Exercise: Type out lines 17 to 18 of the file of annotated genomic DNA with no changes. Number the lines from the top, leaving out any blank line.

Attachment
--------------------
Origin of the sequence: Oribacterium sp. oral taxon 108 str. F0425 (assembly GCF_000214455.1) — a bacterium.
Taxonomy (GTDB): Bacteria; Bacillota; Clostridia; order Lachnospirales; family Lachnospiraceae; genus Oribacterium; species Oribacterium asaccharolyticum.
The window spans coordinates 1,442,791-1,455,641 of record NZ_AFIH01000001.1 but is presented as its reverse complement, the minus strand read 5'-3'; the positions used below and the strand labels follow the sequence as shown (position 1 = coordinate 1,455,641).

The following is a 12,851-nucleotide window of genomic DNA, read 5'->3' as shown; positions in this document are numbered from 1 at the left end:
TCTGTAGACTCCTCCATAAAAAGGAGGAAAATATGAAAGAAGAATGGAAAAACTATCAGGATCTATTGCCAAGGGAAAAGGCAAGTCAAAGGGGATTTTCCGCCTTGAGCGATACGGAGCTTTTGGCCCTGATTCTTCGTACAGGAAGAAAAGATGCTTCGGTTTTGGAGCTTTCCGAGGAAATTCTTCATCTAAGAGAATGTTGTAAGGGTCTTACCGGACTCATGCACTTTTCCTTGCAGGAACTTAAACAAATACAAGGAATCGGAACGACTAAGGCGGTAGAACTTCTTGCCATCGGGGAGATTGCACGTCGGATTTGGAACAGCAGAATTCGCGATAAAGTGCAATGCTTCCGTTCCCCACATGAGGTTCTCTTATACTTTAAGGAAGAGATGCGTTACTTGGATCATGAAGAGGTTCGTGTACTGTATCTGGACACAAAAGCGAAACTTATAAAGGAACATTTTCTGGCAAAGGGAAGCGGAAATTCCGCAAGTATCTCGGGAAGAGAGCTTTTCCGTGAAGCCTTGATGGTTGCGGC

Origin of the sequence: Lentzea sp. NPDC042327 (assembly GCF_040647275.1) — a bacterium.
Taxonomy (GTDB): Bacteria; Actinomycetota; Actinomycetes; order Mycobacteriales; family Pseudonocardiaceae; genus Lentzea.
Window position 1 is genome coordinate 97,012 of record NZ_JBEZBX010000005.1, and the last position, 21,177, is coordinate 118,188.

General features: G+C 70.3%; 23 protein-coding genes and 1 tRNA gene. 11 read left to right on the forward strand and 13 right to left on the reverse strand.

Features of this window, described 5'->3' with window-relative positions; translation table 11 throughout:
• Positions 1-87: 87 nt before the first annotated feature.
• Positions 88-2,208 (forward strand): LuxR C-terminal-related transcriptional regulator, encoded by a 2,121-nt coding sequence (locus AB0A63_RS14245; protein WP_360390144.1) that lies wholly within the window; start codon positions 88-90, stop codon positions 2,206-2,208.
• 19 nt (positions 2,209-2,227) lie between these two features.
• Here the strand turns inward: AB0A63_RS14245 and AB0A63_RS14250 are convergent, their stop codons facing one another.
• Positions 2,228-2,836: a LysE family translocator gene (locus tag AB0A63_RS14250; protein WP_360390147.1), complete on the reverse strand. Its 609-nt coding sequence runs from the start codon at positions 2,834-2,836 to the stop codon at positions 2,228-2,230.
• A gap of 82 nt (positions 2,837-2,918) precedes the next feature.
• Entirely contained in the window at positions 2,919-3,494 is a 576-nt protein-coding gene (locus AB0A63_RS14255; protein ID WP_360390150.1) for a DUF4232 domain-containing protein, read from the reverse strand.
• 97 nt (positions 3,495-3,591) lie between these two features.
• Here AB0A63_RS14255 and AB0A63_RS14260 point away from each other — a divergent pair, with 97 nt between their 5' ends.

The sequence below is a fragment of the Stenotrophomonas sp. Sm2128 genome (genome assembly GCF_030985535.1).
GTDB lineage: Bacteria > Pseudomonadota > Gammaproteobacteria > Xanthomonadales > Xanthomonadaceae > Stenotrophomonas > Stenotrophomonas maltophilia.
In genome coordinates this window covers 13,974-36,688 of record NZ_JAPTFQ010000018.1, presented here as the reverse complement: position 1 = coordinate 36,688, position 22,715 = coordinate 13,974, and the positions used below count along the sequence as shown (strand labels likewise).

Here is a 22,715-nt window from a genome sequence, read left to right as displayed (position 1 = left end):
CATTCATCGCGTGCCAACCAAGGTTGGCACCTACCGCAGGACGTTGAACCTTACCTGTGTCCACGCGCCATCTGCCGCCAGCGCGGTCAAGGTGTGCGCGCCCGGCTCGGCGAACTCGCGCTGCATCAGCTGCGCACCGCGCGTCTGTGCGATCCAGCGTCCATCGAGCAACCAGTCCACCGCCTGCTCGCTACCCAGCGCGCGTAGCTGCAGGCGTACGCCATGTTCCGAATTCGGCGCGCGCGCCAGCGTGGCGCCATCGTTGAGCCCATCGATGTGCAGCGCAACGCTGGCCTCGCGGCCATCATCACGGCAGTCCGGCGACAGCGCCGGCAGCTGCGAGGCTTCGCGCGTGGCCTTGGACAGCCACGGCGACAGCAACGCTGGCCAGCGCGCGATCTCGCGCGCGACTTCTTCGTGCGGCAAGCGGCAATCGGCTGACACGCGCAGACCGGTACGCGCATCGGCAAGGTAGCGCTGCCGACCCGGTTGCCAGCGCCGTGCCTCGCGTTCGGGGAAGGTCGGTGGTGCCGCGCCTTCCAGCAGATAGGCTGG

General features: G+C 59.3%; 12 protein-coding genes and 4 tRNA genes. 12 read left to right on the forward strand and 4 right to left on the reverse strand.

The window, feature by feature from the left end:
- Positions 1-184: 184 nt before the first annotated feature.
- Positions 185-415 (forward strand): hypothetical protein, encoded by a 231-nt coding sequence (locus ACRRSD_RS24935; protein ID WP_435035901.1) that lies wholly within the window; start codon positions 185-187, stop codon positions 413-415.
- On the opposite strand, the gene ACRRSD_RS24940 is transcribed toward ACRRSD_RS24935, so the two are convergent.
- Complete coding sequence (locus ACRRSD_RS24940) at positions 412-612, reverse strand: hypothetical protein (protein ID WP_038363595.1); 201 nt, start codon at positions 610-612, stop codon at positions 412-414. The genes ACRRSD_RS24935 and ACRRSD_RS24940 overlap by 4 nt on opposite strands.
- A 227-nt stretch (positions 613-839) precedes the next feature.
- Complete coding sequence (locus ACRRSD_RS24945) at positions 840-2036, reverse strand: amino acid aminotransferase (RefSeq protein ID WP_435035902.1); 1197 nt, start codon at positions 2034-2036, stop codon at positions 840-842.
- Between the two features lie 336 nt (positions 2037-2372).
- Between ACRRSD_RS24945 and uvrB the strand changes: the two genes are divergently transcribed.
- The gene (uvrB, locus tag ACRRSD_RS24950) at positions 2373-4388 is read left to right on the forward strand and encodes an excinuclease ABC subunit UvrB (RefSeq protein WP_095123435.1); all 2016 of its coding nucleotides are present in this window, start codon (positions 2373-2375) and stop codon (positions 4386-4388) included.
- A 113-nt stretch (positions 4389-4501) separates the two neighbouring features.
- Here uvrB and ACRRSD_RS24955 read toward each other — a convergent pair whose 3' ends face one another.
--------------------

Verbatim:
• Entirely contained in the window at positions 2,919-3,494 is a 576-nt protein-coding gene (locus AB0A63_RS14255; protein ID WP_360390150.1) for a DUF4232 domain-containing protein, read from the reverse strand.
• 97 nt (positions 3,495-3,591) lie between these two features.